|Publication number||US5081665 A|
|Application number||US 07/496,895|
|Publication date||Jan 14, 1992|
|Filing date||Mar 16, 1990|
|Priority date||Mar 16, 1990|
|Publication number||07496895, 496895, US 5081665 A, US 5081665A, US-A-5081665, US5081665 A, US5081665A|
|Inventors||Jeffrey V. Kostich|
|Original Assignee||Julia Kostich|
|Export Citation||BiBTeX, EndNote, RefMan|
|Patent Citations (4), Referenced by (74), Classifications (20), Legal Events (7)|
|External Links: USPTO, USPTO Assignment, Espacenet|
The present invention relates to a device for holding and positioning the skull of a human or other primate when placed in a prone or supine position. More specifically, this invention relates to a radiolucent device, used to hold or position a skull in a prone or supine position during X-Ray, CAT, radiation therapy or other examination procedures. This device achieves such positioning by supporting the frontal bone and the mandible with support structures.
Advances in technology have enabled physicians and technicians to identify injury, diagnose disease, monitor bodily function through the use of X-Ray, CAT-Scan, MRI and other radiographic procedures and therapeutically treat patients using external radiation. Often because of the patient's injury or the nature of the procedure, such examinations must be done with the patient in a supine or prone position. While in this position, the patient must normally remain still for the duration of the procedure. Especially if the examination is of the skull or cervical region holding, such a position for the time necessary may be difficult and uncomfortable, if not impossible.
Several devices have been developed to assist medical personnel in maintaining the head and neck of a patient in proper position required for treatment or examination. Many of these devices limit their use to positioning the head with the body in a supine position. Many of these devices are foam, rubber or plastic blocks of various shapes which have depressions formed therein.
There are very few devices which can be used when the patient is required to maintain a prone or supine position. A number of the devices used in supine positioning were tried in prone positioning but with limited success.
Several of the blocks mentioned above were formed with a hole in the center of the depressed area to allow a space for the patients mouth and nose when in a prone position. These devices are not popular with patients because it is somewhat difficult to breath during the examination and the device creates anxiety in patient's who fear a possibility of suffocation. For this type of examination, a number of medical personnel use an axial head-holder assembly not intended or designed for prone use and position the head by inserting foam wedges between the assembly and the patient's head. This method can be uncomfortable, does not provide predictable and consistent support, and requires the operator to maintain an inventory of foam wedges.
In light of the foregoing discussion, therefore, a novel device for holding and positioning a human head in a prone position is herein presented. The device was developed primarily for use during various medical treatments with radiation and other procedures. The device generally supports the frontal and mandibular portions of the skull. The various supports may be adjusted for supporting the head in a number of prone or supine positions and can also be adjusted to accommodate patients with a range of head sizes.
It is, therefore, an object of the present invention to provide a device for holding and positioning a human head in the prone or supine position.
It is a further object of the present invention to provide a device for holding and positioning a human head in the prone or supine position, said device which is radiolucent.
It is a further object of the present invention to provide a device for holding and positioning a human head in the prone or supine position which provides support superior to that found in the prior art.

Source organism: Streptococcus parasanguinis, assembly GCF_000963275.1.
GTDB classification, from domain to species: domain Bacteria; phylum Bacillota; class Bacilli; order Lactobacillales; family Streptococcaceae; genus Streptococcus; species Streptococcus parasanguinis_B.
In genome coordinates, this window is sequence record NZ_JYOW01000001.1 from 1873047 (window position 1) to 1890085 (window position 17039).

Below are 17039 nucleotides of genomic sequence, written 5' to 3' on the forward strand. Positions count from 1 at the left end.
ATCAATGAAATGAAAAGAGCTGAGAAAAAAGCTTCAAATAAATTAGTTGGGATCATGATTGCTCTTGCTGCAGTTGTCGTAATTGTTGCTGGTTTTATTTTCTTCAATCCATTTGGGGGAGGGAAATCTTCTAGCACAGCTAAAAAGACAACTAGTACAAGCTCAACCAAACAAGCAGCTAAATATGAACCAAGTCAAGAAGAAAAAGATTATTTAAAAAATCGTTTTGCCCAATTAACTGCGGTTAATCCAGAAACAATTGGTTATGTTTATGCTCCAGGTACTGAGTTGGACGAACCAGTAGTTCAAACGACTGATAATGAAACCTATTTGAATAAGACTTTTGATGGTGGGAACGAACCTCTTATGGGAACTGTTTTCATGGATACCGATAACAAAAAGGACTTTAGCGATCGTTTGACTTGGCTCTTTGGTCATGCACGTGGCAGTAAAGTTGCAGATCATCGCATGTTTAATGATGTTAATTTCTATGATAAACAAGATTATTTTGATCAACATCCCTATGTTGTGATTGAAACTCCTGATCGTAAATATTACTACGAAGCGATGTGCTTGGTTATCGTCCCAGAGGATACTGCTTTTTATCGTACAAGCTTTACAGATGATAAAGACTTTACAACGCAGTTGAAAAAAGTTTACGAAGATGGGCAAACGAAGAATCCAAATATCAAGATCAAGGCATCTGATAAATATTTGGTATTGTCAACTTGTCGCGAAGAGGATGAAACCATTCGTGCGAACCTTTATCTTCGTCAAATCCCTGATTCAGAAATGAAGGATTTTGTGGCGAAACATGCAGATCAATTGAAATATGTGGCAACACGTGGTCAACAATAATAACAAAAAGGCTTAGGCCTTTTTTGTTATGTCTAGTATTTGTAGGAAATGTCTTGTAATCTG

It is a further object of the present invention to provide a device for holding and positioning a human head in the prone or supine position which can monitor the breathing of a prone positioned patient.
It is still a further object of the present invention to provide a device for holding and positioning a human head in the prone or supine position which is more comfortable and less threatening than the prior art.
It is still a further object of the present invention to provide a device for holding and positioning a human head in the prone position which provides a means of adjustment for supporting the head and cervical region in numerous positions.
It is still a further object of the present invention to provide a device for holding and positioning a human head in the prone position which is adjustable to accommodate various skull and neck sizes.
These and other objects and advantages of the present invention will become more readily apparent from the more detailed description of the preferred embodiments taken in conjunction with the drawings wherein similar elements are identified by like numerals through several views. Such objects and advantages are achieved by a device for holding a head in a prone position comprising a base, having a top and bottom surface, at least two support units, positioned on the top surface of said base, each unit comprising an arcuate shaped plate for receiving at least a portion of said head, a brace for supporting said plate, a means for retaining each said support unit in a fixed position and a means for connecting said cross-brace to said retaining means.
In order to better understand the present invention, reference is made to the accompanying drawings, wherein:
FIG. 1 is a perspective view of a device for holding a human head in a prone position.
FIG. 2 is a top view of a device for holding a human head in a prone position.
FIG. 3 is a front view of a device for holding a human head in a prone position.
FIG. 4 is a cross sectional side view of a device for holding a human head in a prone position as taken through line 4--4 in FIG. 3.
FIG. 4a is a cross-sectional side view of a device for holding a human head in a prone position as taken through line 4--4 in FIG. 3 illustrating a support structure in an adjustable position.
FIG. 5 is a transverse cross-sectional view of a support structure in a device for holding a human head in a prone position as taken through line 5--5 in FIG. 2.
FIG. 6 is a transverse cross-sectional view of a support structure in a device for holding a head in a prone position as taken through line 6--6 in FIG. 2. a support